The Yeoville Dinner Club
Date night done differently
Getting in an Uber on Friday night the driver turns to us and frowns "You sure you entered the right address?" I smile and shrug, "Yeah, we're heading to Yeoville."
As we drive down Rockey Street the car vibrates with the sounds of the weekend: buildings pulsate in base tones, bars spill out onto the street and people spill out onto passing cars. It's an overcrowded melting pot of cultures and languages: musicians, artists, drug dealers, hustlers, men in 3-piece suits because 'why not?' and a whole lot of people just trying to make a living...You'll struggle to find a place in Johannesburg that'll make you feel as claustrophobic or as alive.
The Uber stops at number 24, a building housing a jumble of hairdressers, spaza shops, takeaways, pawn shops and, somewhere amongst it all, The Yeoville Dinner Club. We get out and ask where Sanza's place is and someone shouts "Upstairs". Sanza leans over his balcony wearing a loud cap and a grin that stretches from ear to ear, he hollas "Here, my darlings." He walks down the stairs to meet us, shakes my hand and says, "You must be Katie."
The Dinner club is set in a single room - an office space that Sanza has lovingly curated into a storybook of African memorabilia: art, trinkets, crockery, records, cd's, teapots, espresso makers and cookbooks from around the world. In the centre is a long table set with mismatched cutlery and crockery, enamel mugs and enormous platters that will soon be intoxicatingly-full of Pan-African delicacies.
And so his story begins.
Sanza Sandile was born in Swaziland and grew up in Soweto. After matriculating he went to university in Joburg and found a place to stay in Yeoville. It was the 90's and the suburb was populated by artists, activists and journalists living it up in Joburg's party-central; he laughs as he recalls people warning him against it, "The more people say a place is unsafe, the more you know there's something nice there...the more you know it's the place you should be."
Sanza got his first job working in the nut section of a health shop selling macadamias to Jewish grannies. Evenings were spent exploring restaurants and bars; he tasted thin-crust pizza for the first time at Mama's, ate falafels at Ba-Pita and learnt the ceremony of Ethiopian coffee...He points to his walls and tells us, "All these things I've collected, these are all the stories of me growing up in Yeoville 20 years ago."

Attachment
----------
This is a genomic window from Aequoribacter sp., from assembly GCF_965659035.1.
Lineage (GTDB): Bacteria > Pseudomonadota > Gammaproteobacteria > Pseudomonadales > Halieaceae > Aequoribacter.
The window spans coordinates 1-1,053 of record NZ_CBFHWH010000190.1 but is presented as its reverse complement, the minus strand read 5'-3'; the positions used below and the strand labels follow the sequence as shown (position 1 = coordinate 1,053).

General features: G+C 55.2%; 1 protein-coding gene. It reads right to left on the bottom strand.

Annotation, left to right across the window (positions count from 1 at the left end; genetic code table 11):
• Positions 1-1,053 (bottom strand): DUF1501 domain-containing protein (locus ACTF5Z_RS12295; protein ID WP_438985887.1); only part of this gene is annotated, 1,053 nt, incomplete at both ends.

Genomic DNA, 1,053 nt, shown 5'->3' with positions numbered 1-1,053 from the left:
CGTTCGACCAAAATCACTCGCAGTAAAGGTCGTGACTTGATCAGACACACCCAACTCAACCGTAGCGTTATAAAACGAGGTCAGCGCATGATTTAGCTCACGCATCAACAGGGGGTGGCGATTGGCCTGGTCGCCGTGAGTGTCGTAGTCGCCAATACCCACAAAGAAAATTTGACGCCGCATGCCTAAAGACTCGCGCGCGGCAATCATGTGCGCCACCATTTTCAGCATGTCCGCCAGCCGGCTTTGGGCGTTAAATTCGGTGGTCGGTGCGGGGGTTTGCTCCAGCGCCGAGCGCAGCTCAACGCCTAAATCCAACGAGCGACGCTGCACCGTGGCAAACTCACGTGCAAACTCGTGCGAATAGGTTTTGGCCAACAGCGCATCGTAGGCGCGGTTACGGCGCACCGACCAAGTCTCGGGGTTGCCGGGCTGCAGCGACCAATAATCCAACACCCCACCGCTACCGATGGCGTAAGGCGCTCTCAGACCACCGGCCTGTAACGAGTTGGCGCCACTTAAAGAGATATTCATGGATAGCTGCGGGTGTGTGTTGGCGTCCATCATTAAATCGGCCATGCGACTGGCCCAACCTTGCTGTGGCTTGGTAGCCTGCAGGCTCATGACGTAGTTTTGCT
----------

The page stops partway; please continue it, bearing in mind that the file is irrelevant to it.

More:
In the late 90's and early 2000's Yeoville became a predominantly black suburb and an influx of migrants from across the continent turned it into a multicultural hub, Sanza smiles, "The African migrants brought troubles, but they also brought great food...Yeoville is a Pan-African suburb, it's overcrowded and it's got trouble, but the food - it's African excellence."
Sanza endeavoured to taste everything; taking note of his favourite dishes and then experimenting with them over the years, tweaking the recipes and making them his own, ""The idea is to borrow from each other and this table is about what's possible - every dish is influenced by a different country."
With that he uncovers the platters: Pan-fried Tilapia from Mozambique, Saka-Madesu (cassava leaves, ground nuts, black-eyed peas and kidney beans), Egusi (pumpkin seeds and leaves with roasted pumpkin and peppers), an Ottolenghi-style slaw, a mango and aubergine atchar, beef leg with caramelised onion, a Ghanaian-style jollof rice, Congolese-style dongo dongo (okra prepared with tomatoes and spices) and magwenya to soak it all up. We don't waste a moment, serving spoons clack and bowls dance around the table, we pass bread, we laugh, we drink, but mostly we just eat and eat and eat...I look up at Sanza and say "This is incredible." He smiles, "For me it's nothing, it's just my food and my passion for my people and my neighbourhood."
As we get our greedy on, Sanza regales us with stories of the icons who've sat in each of our chairs: Hugh Masekela, Antonio Banderas, Damian Marley and, of course, the late Anthony Bourdain (the man who put Sanza on the world's culinary map). Having died that very day, it's a difficult night for Sanza, but he chooses to celebrate Bourdain's life rather than mourn his loss. Sanza dedicates the dinner to Bourdain and we all toast his memory.
A friend of Sanza's, Blakka, knocks on the door and Sanza welcomes him in. He sits down next me and within seconds we're waxing lyrical about theatre, art and music...sharing laughter, swapping seats and stories and engaging in the kind of dinner conversation that nourishes the soul. The thing about Sanza's dinner club is that it attracts like-minded people, people interested in our country's complex history and its magnificent stories. People willing to go out of their comfort zones to meet new and interesting individuals, to sit around a table together and endeavour to write new narratives.
The Yeoville Dinner Club is one of the best Joburg experiences I've ever had.
- You'll be able to get an Uber into Yeoville and you can call Sanza to meet you when you arrive, but getting an Uber on your way out is difficult - Uber drivers are often harassed by metered taxi drivers and cannot stop on Rockey Street. There are metered taxi drivers parked on the street right outside Sanza's place and Sanza will help you negotiate a price with them (remember to take cash.)
- The cost for the dinner is currently R375 per person and includes food and drinks (his homemade cocktails and ginger beer are fantastic.)
- Contact Sanza and make a booking through his Facebook page.
Words and images by: Kate Liquorish